In a post-apocalyptic Earth, where huma...more2.5 stars
Despite not knowing what was going on half the time, I found this story interesting enough to finish.
In a post-apocalyptic Earth, where humans and their cities have taken on names from Greek mythology, Marshal Isabella Thanatos is charged with killing "contaminants", people who have turned into ravening monsters after exposure to a virus brought to Earth by aliens called Macedonians and Thracians. One such alien is Hades, who has been working both with and against Isabella's father (Zeus) in the hope of eventually claiming Isabella and defeating Kleopatra (she's kind of like the evil alien overlord who exiled Hades to Earth). Zeus is... well, he's not going to win any father of the year awards.
Isabella and Hades' relationship is full of passion and angst (and biting). I liked Hades and at times liked Isabella, but she was so self-indulgent in her prejudice against the aliens and her bitterness about her life that even though I understood it, it was kind of frustrating.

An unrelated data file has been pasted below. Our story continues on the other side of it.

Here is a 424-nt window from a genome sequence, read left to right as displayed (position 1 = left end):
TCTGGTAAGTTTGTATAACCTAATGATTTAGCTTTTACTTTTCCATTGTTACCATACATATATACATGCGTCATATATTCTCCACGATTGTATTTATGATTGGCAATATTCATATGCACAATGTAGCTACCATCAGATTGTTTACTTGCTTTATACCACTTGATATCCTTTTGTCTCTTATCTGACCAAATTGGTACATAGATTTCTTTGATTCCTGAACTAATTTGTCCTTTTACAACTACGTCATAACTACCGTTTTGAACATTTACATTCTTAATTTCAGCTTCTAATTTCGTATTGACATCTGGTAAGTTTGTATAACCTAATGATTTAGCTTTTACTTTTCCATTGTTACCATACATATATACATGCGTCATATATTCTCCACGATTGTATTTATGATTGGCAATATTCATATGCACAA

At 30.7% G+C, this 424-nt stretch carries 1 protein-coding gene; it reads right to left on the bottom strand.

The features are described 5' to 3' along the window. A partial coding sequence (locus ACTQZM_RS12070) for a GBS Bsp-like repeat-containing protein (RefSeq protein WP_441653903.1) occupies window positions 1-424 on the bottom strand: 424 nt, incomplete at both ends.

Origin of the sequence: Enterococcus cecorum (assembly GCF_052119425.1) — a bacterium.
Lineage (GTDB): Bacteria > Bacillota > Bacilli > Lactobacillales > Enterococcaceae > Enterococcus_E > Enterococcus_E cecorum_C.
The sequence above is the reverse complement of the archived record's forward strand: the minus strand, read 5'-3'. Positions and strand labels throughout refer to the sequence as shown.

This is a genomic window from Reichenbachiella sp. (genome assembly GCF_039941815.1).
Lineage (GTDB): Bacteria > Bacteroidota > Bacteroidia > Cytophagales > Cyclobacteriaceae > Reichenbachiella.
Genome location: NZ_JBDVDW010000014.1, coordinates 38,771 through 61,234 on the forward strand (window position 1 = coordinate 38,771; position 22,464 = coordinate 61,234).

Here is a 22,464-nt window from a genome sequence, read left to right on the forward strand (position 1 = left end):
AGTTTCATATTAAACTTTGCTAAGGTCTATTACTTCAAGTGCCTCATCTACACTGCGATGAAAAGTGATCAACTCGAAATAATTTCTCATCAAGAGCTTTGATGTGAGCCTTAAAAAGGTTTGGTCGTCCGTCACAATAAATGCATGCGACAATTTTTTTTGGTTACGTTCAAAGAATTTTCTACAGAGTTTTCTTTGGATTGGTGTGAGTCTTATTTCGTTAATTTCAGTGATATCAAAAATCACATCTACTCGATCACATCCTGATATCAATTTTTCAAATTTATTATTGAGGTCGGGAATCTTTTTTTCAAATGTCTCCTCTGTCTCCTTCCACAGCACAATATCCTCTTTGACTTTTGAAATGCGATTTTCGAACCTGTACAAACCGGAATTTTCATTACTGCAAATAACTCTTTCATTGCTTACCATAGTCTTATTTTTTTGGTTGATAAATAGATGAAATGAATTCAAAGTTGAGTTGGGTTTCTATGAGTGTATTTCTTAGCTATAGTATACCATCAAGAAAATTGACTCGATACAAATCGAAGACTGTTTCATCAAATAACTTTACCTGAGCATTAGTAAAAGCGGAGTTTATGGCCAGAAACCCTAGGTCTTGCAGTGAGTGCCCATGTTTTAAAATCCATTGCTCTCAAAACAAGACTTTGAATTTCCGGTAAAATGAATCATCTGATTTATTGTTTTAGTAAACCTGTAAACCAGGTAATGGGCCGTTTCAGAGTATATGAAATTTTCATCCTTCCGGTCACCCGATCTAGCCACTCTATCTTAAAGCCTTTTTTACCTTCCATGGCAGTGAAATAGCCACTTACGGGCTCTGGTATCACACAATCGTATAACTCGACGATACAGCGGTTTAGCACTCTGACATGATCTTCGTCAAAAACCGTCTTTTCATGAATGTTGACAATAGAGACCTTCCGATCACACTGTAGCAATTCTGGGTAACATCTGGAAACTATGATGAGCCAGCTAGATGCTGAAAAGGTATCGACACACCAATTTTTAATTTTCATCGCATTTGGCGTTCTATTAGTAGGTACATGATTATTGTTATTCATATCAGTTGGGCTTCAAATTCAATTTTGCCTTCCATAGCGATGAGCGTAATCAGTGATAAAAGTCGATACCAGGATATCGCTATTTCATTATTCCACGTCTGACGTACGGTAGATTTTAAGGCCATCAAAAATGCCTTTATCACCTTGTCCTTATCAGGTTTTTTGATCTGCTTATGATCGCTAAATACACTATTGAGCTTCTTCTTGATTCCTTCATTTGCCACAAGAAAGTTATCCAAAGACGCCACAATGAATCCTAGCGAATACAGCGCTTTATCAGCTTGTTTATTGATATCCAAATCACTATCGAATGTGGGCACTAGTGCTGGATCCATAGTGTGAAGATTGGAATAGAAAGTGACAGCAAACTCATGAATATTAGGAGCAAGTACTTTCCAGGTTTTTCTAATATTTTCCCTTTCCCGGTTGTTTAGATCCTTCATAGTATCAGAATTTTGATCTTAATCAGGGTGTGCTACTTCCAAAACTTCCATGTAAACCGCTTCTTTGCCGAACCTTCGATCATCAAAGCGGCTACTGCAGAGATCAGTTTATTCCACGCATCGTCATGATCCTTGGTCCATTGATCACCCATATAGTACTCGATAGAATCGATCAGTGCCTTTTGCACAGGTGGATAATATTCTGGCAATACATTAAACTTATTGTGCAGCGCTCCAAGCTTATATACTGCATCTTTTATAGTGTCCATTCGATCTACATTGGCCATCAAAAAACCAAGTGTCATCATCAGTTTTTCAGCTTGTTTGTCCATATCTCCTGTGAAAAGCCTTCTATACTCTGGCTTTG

While the cast of characters was close to being well-developed, I never really got a good feeling for the geography of this new Earth, which is important to the storyline. It did kind of remind me of Ergo Proxy, though, which was neat.
This was close to being good in a lot of ways and the author has a compelling enough voice that I'll look for more by her. There's enough potential here that with more experience and a better editor, I think she could put out some really good stories.(less)